Robocall

One-third of people annoyed enough by spam calls in 2022 to lodge a complaint with the Federal Trade Commission (FTC) were targeted by imposter calls, according to a recent report.

The report — issued by QR Code Generator, which enables users to create QR codes — said that 33% of complaints (a total of 289,048 filed complaints) related to calls in which people posed as someone in authority to commit identify theft. Some of these exploits featured phony caller IDs made to look like they were affiliated with official organizations. These calls centered on persuading people to send money, buy gift cards, or share personal data.

The report included 11 categories totaling 885,582 complaints. The 10 categories related to imposters featured several with only one or two percent of complaints.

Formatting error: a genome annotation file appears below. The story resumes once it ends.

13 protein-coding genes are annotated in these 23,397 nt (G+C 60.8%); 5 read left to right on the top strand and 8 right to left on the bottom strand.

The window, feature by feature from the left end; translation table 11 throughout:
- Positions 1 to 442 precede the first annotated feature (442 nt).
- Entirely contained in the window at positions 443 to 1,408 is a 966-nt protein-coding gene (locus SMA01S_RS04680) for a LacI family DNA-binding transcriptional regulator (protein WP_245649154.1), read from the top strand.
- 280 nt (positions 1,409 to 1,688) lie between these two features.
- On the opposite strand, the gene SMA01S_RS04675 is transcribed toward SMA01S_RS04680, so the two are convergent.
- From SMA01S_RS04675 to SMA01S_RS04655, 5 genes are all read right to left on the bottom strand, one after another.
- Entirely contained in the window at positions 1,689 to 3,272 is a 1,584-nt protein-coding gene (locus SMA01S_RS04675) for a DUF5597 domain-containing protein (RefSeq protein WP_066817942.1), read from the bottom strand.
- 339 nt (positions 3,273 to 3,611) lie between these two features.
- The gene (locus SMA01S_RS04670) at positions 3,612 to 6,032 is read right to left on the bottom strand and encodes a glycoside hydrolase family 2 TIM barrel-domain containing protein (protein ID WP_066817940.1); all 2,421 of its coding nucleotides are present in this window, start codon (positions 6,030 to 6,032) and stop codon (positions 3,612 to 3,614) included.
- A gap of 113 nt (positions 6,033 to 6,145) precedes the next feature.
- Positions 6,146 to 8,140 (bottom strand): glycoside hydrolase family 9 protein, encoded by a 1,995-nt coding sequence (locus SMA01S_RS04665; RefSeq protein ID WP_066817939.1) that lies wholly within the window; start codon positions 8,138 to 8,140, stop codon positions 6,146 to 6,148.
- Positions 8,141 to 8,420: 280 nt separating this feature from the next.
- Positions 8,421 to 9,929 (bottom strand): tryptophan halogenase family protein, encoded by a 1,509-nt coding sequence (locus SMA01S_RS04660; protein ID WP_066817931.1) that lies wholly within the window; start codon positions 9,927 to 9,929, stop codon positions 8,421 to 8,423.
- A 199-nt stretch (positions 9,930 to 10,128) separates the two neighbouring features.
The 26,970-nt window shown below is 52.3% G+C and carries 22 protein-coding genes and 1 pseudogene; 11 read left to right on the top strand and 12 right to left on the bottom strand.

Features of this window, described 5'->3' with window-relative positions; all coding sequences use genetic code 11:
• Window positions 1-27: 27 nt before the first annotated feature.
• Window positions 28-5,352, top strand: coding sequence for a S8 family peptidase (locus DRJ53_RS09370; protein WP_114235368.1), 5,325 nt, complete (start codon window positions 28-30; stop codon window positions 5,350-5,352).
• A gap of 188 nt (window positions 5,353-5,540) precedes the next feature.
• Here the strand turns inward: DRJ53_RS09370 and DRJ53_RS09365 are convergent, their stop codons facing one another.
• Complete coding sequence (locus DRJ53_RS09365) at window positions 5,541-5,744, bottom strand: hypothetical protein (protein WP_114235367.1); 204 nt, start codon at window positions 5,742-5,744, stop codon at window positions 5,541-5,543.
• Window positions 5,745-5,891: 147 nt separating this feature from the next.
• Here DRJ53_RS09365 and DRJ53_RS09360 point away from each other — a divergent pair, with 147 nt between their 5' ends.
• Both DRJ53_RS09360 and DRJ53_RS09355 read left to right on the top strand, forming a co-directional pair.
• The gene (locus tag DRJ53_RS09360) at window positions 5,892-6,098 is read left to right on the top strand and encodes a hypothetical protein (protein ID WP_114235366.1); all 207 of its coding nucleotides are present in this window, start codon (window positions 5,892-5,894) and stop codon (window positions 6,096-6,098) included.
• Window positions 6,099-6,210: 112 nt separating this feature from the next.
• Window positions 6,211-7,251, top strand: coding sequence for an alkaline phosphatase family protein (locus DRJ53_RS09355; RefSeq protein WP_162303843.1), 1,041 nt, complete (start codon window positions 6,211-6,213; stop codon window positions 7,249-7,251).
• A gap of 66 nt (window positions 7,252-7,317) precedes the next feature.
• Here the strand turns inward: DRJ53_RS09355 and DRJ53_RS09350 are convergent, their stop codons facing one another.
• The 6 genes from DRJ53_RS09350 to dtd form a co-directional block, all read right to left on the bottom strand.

They were: Warranties and protection plans (203,810 complaints, 23% share); medical and prescriptions (137,212; 15%); reducing debt (128,831; 15%); energy, solar, and utilities (55,147; 6%); lotteries, prizes, and sweepstakes (15,662; 2%); home improvement and cleaning (15,149; 2%); computer and technical support (14,928; 2%); vacation and timeshares (13,592; 2%); work from home (7,379; 1%) and home security and alarms (4,824; 1%).

“The prevalence of spam calls has become a significant concern for individuals and businesses alike, impacting productivity, privacy, and overall well-being,” QR Code Generator CEO Marc Porcar said. “While advancements in technology offer solutions such as call-blocking apps and legislation targeting robo-callers, the persistent nature of this issue underscores the need for continued vigilance and innovation.”

Spam calls and texts rise and fall seasonally, both overall and in relationship to each other. The problem likely is greater now than it was two years ago.

In March, a survey from business communications firm Hiya found that 45% of consumers had received a call from somebody falsely claiming to be from a company. These calls cause reputational harm to the real business.

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